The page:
Chapter

Prolegomenon: The Philosopher's World

Ross Harrison

in On What There Must Be

Published in print September 1974 | ISBN: 9780198245070
Published online October 2011 | e-ISBN: 9780191680830 | DOI: http://dx.doi.org/10.1093/acprof:oso/9780198245070.003.0001
Prolegomenon: The Philosopher's World

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Philosophy is often dismissed by non-philosophers as being merely a misguided competitor to science. The fact that philosophy works independently of observation and experiment, together with the common assumption that nothing about the nature of the world can be discovered by the exercise of pure reason alone, also worries philosophers themselves, and leads them to develop various methods of defending the status of their subject. If the process of inquiry into the nature of the world is pictured in something like Quine's manner, it is obvious how philosophers can have an influence on what is decided or discovered to be in the world. Solution of the central problem of this chapter has been narrowed down to the problem of whether there are any assumptions about the nature of the world which it would be justifiable for someone to make who was operating with pure reason alone. The solution proposed to the general problem is essentially that of Kant. Even if it is thought that this chapter has succeeded in establishing the possibility of someone discovering the nature of the world by pure reason alone, it might still be wondered why anyone should bother to do this.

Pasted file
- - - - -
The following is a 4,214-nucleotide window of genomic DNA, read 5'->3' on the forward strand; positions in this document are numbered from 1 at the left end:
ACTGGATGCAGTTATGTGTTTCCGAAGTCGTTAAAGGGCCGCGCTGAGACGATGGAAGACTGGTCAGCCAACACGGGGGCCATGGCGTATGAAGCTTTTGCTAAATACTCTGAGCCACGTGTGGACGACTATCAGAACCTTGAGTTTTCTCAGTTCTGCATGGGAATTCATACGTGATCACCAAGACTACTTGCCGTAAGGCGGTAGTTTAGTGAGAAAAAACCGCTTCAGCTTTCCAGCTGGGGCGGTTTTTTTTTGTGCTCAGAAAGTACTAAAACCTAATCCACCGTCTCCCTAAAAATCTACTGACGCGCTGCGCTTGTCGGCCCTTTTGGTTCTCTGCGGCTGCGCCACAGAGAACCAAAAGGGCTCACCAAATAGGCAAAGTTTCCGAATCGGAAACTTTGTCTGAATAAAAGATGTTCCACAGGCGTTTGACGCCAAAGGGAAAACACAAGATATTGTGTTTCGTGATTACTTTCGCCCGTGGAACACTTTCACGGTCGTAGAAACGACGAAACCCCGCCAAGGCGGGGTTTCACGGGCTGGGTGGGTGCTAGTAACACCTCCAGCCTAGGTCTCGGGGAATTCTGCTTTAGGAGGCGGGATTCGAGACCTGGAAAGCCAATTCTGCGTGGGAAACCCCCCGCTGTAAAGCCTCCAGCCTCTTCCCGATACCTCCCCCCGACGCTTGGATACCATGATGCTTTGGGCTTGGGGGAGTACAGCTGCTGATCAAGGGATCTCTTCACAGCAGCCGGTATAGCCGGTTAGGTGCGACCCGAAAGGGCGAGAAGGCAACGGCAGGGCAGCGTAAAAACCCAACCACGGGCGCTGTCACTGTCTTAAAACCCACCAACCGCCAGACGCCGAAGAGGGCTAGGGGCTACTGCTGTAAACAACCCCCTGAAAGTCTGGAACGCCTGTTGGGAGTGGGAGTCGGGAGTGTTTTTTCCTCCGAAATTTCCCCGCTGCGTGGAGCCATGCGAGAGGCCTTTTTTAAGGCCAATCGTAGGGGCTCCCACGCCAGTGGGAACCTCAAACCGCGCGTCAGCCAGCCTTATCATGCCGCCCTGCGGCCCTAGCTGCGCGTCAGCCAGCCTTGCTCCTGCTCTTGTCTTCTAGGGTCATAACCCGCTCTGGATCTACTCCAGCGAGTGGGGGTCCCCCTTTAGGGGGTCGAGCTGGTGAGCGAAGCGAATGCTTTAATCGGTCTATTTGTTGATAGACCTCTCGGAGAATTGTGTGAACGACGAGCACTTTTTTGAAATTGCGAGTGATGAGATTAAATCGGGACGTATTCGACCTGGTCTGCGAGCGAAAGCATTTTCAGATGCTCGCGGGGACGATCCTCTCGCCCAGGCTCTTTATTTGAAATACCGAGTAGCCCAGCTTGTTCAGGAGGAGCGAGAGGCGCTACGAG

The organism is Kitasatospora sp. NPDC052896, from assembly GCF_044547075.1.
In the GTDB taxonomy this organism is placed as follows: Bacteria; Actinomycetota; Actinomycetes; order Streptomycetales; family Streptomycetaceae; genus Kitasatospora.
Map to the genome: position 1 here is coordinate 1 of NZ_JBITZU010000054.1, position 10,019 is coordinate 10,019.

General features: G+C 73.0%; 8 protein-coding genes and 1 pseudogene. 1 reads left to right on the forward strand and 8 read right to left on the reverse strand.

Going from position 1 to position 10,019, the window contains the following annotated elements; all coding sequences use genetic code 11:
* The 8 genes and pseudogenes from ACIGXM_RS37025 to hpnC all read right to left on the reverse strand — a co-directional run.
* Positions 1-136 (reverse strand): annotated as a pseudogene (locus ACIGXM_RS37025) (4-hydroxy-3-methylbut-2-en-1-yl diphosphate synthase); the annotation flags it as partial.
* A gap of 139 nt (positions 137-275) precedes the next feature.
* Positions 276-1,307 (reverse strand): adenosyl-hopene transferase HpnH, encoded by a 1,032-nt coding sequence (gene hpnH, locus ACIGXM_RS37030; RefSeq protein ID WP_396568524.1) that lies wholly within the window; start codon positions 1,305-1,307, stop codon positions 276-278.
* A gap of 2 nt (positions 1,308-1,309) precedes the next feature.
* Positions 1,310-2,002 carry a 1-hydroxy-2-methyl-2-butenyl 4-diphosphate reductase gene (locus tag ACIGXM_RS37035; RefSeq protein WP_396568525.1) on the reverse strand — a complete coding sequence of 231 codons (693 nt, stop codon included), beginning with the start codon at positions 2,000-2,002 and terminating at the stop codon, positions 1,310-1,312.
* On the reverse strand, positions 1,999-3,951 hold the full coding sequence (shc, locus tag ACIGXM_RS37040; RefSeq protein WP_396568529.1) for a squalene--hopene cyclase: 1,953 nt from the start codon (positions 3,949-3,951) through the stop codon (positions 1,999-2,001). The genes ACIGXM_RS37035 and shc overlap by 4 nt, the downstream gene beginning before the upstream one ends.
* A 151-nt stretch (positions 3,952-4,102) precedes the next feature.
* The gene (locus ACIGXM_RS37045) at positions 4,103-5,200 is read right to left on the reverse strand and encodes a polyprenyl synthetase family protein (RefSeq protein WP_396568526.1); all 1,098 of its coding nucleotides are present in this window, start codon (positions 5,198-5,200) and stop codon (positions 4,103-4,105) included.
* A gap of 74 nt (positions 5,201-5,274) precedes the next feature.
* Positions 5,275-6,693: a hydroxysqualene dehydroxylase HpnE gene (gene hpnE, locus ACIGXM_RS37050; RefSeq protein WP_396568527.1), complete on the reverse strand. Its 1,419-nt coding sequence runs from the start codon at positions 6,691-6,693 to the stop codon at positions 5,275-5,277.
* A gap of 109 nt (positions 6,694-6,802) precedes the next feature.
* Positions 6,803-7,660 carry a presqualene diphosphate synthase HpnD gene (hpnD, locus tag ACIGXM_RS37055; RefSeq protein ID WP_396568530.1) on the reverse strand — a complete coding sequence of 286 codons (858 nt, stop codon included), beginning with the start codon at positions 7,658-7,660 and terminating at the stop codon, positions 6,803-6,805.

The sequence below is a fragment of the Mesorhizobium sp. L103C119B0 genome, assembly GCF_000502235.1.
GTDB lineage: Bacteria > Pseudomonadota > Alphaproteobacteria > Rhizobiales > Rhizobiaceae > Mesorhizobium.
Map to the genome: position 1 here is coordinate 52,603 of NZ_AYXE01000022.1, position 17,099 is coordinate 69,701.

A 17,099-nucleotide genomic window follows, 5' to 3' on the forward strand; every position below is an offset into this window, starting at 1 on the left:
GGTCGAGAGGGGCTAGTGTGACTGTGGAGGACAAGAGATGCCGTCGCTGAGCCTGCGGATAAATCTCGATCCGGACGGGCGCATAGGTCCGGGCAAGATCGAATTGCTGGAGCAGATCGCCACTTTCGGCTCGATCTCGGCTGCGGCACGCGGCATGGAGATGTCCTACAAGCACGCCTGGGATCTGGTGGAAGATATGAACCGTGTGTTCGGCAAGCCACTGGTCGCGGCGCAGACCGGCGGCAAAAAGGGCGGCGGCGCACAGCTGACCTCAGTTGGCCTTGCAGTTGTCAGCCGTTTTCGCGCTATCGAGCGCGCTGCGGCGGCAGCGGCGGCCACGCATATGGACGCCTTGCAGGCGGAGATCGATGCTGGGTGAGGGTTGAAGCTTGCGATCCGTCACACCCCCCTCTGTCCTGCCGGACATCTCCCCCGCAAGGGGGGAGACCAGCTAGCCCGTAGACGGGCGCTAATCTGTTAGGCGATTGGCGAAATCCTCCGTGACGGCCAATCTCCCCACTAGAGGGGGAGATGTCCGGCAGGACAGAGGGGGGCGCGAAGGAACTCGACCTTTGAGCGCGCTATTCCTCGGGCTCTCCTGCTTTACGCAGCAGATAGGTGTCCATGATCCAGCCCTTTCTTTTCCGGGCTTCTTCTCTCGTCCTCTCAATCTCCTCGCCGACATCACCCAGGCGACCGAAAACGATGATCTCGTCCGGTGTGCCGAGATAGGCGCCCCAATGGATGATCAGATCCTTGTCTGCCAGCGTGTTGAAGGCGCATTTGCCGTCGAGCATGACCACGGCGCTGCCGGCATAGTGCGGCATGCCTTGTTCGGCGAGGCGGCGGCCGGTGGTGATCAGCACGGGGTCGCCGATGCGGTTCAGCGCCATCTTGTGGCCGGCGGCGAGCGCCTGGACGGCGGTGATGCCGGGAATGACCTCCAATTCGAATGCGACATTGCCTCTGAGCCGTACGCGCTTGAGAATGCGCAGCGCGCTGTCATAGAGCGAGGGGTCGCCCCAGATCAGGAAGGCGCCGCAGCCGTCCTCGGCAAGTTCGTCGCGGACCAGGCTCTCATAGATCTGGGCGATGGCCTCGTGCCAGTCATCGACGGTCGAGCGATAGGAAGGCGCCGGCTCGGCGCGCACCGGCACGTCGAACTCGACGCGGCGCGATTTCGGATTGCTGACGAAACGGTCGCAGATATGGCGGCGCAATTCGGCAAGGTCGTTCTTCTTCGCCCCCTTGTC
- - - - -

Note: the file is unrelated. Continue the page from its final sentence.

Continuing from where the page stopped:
Keywords: philosophy; Quine; philosophers; Kant; world

Chapter.  12752 words. 

Subjects: Metaphysics

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